WATCH ‘“STOP, I WANT TO LISTEN!” REACHING THE BLIND AND VISUALLY IMPAIRED WITH TORCH TRUST’
LISTEN TO ‘“STOP, I WANT TO LISTEN!” REACHING THE BLIND AND VISUALLY IMPAIRED WITH TORCH TRUST’
October is Global Blindness Awareness Month. According to the World Health Organization, “Everyone, if they live long enough, will experience at least one eye condition in their lifetime.” This means an estimated 2.2 billion people around the world suffer from some form of visual impairment or blindness.
With your help, MegaVoice prioritizes the spiritual needs of this precious population. Read more to learn about how one of our Partners, Torch Trust, is helping blind and visually impaired people in the UK connect with God’s Word and gospel community.
What Does It Mean for the Blind and Visually Impaired to Enjoy a Fulfilling Spiritual Life?
Torch Trust is a UK-based ministry that seeks to answer this question. The ministry began in 1958 as a humble home-based outreach. Ron and Stella Heath worked to provide resources to visually impaired students in their community who were keen to explore the Christian faith. From there, Torch Trust grew into a multifaceted discipleship and training program.
Above all, Torch is passionate about connecting blind and visually impaired people with inclusive Christian community and accessible Christian resources. To that end, the ministry also helps churches become sight loss friendly. “We’re looking to encourage belonging, peer support, and spiritual growth as well as helping churches benefit from the gifts visually impaired people bring,” said Tim Jeffery, Chief Executive Officer.
A big part of Tim’s role is helping Torch evolve and grow. While the ministry has a rich history and a powerful legacy, there was more to do. Tim wasn’t satisfied with simply serving the needs of blind and partially sighted people who were already Christians. He found himself wondering: What new things does Torch need to step into?
“Anyone who’s blind or visually impaired can have an audio Bible player for free. A complete gift.”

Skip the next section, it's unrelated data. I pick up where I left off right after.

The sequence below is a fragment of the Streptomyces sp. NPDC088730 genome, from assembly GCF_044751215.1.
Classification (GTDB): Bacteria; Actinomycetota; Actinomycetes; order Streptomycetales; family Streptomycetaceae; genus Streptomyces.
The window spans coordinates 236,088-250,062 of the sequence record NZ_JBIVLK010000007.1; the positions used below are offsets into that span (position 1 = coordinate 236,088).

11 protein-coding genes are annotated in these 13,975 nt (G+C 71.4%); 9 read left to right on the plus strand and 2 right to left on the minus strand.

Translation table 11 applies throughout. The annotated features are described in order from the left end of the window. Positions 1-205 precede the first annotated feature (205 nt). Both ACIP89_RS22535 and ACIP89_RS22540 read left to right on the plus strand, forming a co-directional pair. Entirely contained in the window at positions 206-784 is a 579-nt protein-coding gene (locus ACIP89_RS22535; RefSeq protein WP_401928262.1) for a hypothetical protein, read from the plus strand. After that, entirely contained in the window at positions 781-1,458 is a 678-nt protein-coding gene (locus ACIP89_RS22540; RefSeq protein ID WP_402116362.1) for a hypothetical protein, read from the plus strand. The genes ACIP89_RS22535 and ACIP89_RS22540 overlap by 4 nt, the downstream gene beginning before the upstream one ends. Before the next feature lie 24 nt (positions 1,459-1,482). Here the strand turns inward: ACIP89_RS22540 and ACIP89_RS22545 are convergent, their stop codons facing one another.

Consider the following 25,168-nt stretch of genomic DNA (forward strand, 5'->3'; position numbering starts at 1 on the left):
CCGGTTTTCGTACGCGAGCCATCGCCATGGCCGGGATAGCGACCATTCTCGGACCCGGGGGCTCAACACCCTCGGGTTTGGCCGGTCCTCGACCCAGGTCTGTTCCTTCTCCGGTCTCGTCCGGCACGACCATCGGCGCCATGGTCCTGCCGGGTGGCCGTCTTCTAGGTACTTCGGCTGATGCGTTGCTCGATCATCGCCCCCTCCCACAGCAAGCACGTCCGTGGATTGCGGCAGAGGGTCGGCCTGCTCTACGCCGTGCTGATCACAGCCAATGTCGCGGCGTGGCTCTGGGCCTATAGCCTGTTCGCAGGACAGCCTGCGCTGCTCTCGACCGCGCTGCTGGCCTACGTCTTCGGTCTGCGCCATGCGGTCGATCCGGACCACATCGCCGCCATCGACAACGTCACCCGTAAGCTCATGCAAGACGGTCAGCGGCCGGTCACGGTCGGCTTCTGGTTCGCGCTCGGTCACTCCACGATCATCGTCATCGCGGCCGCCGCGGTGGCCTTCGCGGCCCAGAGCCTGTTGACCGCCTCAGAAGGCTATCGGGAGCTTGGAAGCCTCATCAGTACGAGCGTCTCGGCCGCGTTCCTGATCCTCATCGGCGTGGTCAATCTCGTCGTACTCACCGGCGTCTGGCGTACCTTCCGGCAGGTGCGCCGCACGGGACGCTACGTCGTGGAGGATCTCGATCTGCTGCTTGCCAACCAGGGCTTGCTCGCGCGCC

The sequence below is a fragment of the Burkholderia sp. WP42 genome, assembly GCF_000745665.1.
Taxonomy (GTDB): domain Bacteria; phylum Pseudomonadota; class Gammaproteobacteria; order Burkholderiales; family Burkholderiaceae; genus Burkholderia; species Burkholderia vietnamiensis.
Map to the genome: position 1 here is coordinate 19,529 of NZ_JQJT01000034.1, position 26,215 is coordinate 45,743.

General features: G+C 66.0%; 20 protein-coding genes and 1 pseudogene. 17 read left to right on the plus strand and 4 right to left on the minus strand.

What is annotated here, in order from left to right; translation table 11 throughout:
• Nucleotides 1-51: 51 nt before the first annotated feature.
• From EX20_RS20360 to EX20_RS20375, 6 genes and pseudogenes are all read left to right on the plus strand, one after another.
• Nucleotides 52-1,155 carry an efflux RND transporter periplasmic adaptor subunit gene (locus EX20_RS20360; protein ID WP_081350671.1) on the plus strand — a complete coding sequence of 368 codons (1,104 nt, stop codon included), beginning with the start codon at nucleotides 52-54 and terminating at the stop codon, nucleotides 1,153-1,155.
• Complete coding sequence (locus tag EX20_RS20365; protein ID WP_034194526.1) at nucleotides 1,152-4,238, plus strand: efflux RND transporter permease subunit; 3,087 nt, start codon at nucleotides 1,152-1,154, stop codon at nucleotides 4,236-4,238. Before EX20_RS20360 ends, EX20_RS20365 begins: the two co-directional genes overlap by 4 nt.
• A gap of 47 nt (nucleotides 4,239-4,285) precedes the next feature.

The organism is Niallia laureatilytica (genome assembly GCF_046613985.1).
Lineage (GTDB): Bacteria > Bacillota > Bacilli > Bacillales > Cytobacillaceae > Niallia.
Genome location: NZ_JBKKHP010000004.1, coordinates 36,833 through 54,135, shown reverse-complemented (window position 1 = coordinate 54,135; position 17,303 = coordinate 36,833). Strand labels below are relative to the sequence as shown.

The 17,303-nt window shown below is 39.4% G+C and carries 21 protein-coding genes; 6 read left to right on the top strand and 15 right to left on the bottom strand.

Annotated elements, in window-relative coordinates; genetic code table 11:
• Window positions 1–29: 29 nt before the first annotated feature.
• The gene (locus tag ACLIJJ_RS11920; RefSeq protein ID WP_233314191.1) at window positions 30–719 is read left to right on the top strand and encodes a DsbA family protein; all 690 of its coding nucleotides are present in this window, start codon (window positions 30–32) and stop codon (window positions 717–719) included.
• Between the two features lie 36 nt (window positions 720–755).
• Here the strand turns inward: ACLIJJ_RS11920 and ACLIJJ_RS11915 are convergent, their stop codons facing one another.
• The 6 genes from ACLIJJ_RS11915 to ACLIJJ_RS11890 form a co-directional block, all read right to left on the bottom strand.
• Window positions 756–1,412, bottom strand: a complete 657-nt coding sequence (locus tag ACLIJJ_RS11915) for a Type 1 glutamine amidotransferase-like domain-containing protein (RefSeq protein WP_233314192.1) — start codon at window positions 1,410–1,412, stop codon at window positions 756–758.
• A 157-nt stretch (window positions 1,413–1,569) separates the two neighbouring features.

Tim realized that Torch needed to do more outreach. But how could they reach people who were not yet Christians? As he reviewed different ministries Torch had partnered with in the past, he came across MegaVoice. He got back in touch with MegaVoice and was introduced to the Pathway Player. It was smaller, simpler, and cheaper than the audio Bible players Tim was familiar with. Most importantly, it was perfect for the initiative Tim had in mind.
“How about we say across the UK, anyone who’s blind or visually impaired can have an audio Bible player for free – a complete gift?”
It was a bold idea, but that’s what the ministry needed.
Tim knew in order to appeal to people who were unfamiliar with the Bible, he needed a narrator who was well-known. David Suchet is a beloved English actor who played Hercule Poirot in Agatha Christie’s Poirot, a popular British television show. Some years ago he had recorded the NIV Bible. His voice is recognizable and soothing to British listeners.
The Power of Partnership
Working closely with MegaVoice, Torch developed a version of the Pathway with David Suchet reading the New Testament and Book of Psalms. One of Torch’s trustees is Marilyn Baker, a blind singer and songwriter who’s well-known in the UK Christian community. Marilyn recorded an introduction and Lord’s Prayer for the player. The player also includes three of her songs.